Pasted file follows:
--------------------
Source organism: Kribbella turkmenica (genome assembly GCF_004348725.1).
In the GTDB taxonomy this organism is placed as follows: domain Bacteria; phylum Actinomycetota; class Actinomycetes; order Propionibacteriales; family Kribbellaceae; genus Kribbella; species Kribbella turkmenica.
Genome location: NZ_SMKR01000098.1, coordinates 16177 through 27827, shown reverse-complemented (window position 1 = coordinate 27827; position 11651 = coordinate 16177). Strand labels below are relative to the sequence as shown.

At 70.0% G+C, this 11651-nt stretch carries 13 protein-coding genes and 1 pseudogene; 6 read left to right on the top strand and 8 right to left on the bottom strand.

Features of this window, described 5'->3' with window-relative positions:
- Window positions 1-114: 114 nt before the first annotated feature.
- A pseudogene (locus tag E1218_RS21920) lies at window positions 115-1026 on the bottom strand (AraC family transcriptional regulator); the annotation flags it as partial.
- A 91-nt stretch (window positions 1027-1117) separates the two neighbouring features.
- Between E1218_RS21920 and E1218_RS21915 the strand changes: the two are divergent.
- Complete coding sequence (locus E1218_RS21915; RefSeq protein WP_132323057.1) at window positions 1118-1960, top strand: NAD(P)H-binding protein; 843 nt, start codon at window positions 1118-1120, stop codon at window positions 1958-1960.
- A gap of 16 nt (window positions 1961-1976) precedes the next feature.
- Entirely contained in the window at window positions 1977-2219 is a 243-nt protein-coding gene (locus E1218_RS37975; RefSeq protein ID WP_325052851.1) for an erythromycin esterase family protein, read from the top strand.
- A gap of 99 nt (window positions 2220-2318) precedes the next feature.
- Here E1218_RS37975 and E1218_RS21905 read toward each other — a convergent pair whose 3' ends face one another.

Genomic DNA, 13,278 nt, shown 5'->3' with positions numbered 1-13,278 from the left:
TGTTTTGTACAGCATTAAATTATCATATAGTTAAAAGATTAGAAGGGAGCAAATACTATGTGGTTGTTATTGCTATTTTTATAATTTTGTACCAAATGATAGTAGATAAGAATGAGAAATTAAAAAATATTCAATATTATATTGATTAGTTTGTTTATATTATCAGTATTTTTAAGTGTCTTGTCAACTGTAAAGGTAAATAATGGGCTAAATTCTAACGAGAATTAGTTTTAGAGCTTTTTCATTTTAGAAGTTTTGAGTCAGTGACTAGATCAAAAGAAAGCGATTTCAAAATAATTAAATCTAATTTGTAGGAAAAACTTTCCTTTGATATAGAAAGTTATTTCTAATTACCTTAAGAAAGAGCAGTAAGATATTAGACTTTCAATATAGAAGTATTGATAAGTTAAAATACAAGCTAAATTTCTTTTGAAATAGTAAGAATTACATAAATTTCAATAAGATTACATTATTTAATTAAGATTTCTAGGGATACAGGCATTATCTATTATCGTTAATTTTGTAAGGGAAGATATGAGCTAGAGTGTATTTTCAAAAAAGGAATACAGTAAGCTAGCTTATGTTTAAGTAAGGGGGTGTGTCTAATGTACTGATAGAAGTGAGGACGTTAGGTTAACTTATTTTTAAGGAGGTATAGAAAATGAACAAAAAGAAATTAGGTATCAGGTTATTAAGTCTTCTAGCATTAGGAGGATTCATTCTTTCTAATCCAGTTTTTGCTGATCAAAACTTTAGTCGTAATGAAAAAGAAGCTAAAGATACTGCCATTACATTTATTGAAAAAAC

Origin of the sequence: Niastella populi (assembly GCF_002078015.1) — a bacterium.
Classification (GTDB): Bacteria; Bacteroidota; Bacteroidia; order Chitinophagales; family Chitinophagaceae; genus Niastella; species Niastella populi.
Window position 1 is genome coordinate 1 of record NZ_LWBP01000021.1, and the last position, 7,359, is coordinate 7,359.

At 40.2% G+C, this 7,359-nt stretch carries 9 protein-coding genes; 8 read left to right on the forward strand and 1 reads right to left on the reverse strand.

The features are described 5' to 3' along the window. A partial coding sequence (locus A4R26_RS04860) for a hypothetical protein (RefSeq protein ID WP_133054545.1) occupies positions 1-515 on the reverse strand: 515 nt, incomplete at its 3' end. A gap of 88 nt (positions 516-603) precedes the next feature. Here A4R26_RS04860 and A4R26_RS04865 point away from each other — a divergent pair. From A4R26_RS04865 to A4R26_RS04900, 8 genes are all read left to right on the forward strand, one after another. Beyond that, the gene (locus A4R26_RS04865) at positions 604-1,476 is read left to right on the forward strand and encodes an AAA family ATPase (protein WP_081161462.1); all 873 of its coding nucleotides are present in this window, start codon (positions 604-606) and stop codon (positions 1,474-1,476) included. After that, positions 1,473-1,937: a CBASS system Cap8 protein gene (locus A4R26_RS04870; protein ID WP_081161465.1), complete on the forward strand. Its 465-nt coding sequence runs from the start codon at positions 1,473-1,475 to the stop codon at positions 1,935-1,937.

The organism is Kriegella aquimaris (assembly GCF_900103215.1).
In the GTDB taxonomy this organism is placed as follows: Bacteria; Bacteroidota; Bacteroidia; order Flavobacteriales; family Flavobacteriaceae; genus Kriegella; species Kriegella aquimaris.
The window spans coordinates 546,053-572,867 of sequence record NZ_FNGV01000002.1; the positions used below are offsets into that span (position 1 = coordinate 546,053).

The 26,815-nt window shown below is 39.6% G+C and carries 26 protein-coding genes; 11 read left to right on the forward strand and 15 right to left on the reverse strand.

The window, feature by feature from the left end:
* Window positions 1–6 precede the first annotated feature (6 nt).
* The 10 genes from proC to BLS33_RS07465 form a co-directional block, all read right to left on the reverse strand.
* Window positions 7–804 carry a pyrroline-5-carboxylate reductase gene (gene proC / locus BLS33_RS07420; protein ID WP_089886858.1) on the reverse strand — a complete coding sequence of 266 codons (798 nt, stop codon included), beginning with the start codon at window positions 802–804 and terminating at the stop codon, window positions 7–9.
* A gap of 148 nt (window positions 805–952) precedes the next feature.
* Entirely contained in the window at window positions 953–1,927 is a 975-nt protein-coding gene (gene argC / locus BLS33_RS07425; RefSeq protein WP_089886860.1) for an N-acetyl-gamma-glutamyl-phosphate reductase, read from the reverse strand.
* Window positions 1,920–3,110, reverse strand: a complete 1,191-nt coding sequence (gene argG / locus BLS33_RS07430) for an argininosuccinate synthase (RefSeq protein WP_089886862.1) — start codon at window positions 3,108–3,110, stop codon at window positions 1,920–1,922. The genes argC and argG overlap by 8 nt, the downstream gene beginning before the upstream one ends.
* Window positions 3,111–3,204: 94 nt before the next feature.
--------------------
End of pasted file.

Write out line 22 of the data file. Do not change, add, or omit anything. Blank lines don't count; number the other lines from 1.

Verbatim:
The organism is Kriegella aquimaris (assembly GCF_900103215.1).